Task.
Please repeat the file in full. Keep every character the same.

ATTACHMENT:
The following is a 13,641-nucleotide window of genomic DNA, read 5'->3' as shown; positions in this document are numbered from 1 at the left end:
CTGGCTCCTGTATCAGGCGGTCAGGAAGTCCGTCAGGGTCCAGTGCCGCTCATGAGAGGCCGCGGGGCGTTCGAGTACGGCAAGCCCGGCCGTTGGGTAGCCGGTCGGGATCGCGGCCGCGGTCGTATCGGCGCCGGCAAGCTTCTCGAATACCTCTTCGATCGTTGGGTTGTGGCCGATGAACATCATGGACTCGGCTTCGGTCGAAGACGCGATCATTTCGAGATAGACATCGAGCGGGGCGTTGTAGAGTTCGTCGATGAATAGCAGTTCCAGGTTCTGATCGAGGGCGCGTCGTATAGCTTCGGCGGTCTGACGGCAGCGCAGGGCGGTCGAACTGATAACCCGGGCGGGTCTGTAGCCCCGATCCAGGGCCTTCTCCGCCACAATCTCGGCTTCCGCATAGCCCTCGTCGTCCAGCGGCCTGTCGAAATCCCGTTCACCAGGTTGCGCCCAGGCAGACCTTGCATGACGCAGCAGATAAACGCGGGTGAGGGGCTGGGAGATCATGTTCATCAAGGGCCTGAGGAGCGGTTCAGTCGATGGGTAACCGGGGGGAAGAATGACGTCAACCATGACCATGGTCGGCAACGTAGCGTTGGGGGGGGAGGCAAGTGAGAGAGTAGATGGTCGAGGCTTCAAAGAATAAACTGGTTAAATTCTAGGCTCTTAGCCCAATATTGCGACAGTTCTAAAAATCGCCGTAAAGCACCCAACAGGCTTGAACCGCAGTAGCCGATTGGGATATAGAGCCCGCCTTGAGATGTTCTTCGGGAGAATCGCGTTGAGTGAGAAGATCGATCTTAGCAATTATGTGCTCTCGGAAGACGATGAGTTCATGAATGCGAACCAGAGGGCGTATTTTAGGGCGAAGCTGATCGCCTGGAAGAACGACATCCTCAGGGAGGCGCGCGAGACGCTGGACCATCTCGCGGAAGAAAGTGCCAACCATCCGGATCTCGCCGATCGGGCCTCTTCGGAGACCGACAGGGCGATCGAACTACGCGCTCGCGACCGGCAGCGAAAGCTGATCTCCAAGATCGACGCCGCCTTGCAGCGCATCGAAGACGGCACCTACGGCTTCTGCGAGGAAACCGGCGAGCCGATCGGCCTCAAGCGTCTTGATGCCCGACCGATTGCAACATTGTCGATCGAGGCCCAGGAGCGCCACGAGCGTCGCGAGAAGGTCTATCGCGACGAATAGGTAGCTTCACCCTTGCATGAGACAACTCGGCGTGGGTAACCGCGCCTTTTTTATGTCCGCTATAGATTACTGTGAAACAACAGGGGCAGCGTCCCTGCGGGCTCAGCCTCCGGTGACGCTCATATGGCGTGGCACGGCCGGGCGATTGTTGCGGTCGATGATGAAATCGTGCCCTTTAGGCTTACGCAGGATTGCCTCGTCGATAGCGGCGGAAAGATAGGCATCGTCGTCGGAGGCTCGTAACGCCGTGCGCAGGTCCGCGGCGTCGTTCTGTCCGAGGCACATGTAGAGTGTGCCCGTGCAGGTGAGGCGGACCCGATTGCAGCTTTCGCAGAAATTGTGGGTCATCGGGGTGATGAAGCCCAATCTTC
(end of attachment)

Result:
The following is a 13,641-nucleotide window of genomic DNA, read 5'->3' as shown; positions in this document are numbered from 1 at the left end:
CTGGCTCCTGTATCAGGCGGTCAGGAAGTCCGTCAGGGTCCAGTGCCGCTCATGAGAGGCCGCGGGGCGTTCGAGTACGGCAAGCCCGGCCGTTGGGTAGCCGGTCGGGATCGCGGCCGCGGTCGTATCGGCGCCGGCAAGCTTCTCGAATACCTCTTCGATCGTTGGGTTGTGGCCGATGAACATCATGGACTCGGCTTCGGTCGAAGACGCGATCATTTCGAGATAGACATCGAGCGGGGCGTTGTAGAGTTCGTCGATGAATAGCAGTTCCAGGTTCTGATCGAGGGCGCGTCGTATAGCTTCGGCGGTCTGACGGCAGCGCAGGGCGGTCGAACTGATAACCCGGGCGGGTCTGTAGCCCCGATCCAGGGCCTTCTCCGCCACAATCTCGGCTTCCGCATAGCCCTCGTCGTCCAGCGGCCTGTCGAAATCCCGTTCACCAGGTTGCGCCCAGGCAGACCTTGCATGACGCAGCAGATAAACGCGGGTGAGGGGCTGGGAGATCATGTTCATCAAGGGCCTGAGGAGCGGTTCAGTCGATGGGTAACCGGGGGGAAGAATGACGTCAACCATGACCATGGTCGGCAACGTAGCGTTGGGGGGGGAGGCAAGTGAGAGAGTAGATGGTCGAGGCTTCAAAGAATAAACTGGTTAAATTCTAGGCTCTTAGCCCAATATTGCGACAGTTCTAAAAATCGCCGTAAAGCACCCAACAGGCTTGAACCGCAGTAGCCGATTGGGATATAGAGCCCGCCTTGAGATGTTCTTCGGGAGAATCGCGTTGAGTGAGAAGATCGATCTTAGCAATTATGTGCTCTCGGAAGACGATGAGTTCATGAATGCGAACCAGAGGGCGTATTTTAGGGCGAAGCTGATCGCCTGGAAGAACGACATCCTCAGGGAGGCGCGCGAGACGCTGGACCATCTCGCGGAAGAAAGTGCCAACCATCCGGATCTCGCCGATCGGGCCTCTTCGGAGACCGACAGGGCGATCGAACTACGCGCTCGCGACCGGCAGCGAAAGCTGATCTCCAAGATCGACGCCGCCTTGCAGCGCATCGAAGACGGCACCTACGGCTTCTGCGAGGAAACCGGCGAGCCGATCGGCCTCAAGCGTCTTGATGCCCGACCGATTGCAACATTGTCGATCGAGGCCCAGGAGCGCCACGAGCGTCGCGAGAAGGTCTATCGCGACGAATAGGTAGCTTCACCCTTGCATGAGACAACTCGGCGTGGGTAACCGCGCCTTTTTTATGTCCGCTATAGATTACTGTGAAACAACAGGGGCAGCGTCCCTGCGGGCTCAGCCTCCGGTGACGCTCATATGGCGTGGCACGGCCGGGCGATTGTTGCGGTCGATGATGAAATCGTGCCCTTTAGGCTTACGCAGGATTGCCTCGTCGATAGCGGCGGAAAGATAGGCATCGTCGTCGGAGGCTCGTAACGCCGTGCGCAGGTCCGCGGCGTCGTTCTGTCCGAGGCACATGTAGAGTGTGCCCGTGCAGGTGAGGCGGACCCGATTGCAGCTTTCGCAGAAATTGTGGGTCATCGGGGTGATGAAGCCCAATCTTC